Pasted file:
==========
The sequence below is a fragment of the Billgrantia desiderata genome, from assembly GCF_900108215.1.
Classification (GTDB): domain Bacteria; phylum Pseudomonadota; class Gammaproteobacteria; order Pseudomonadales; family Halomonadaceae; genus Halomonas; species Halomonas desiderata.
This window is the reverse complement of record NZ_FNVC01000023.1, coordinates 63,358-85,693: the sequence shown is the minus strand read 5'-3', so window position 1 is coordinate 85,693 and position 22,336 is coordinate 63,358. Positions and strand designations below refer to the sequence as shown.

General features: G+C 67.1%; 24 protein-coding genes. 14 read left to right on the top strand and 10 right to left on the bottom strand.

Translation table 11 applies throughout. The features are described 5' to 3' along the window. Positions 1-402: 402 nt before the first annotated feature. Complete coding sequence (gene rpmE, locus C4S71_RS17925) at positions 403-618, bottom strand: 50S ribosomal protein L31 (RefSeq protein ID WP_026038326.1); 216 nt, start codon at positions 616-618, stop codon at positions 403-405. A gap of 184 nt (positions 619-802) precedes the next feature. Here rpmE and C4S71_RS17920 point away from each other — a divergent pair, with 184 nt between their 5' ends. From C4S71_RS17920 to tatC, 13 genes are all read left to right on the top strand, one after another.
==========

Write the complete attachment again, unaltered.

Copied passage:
The sequence below is a fragment of the Billgrantia desiderata genome, from assembly GCF_900108215.1.
Classification (GTDB): domain Bacteria; phylum Pseudomonadota; class Gammaproteobacteria; order Pseudomonadales; family Halomonadaceae; genus Halomonas; species Halomonas desiderata.
This window is the reverse complement of record NZ_FNVC01000023.1, coordinates 63,358-85,693: the sequence shown is the minus strand read 5'-3', so window position 1 is coordinate 85,693 and position 22,336 is coordinate 63,358. Positions and strand designations below refer to the sequence as shown.

General features: G+C 67.1%; 24 protein-coding genes. 14 read left to right on the top strand and 10 right to left on the bottom strand.

Translation table 11 applies throughout. The features are described 5' to 3' along the window. Positions 1-402: 402 nt before the first annotated feature. Complete coding sequence (gene rpmE, locus C4S71_RS17925) at positions 403-618, bottom strand: 50S ribosomal protein L31 (RefSeq protein ID WP_026038326.1); 216 nt, start codon at positions 616-618, stop codon at positions 403-405. A gap of 184 nt (positions 619-802) precedes the next feature. Here rpmE and C4S71_RS17920 point away from each other — a divergent pair, with 184 nt between their 5' ends. From C4S71_RS17920 to tatC, 13 genes are all read left to right on the top strand, one after another.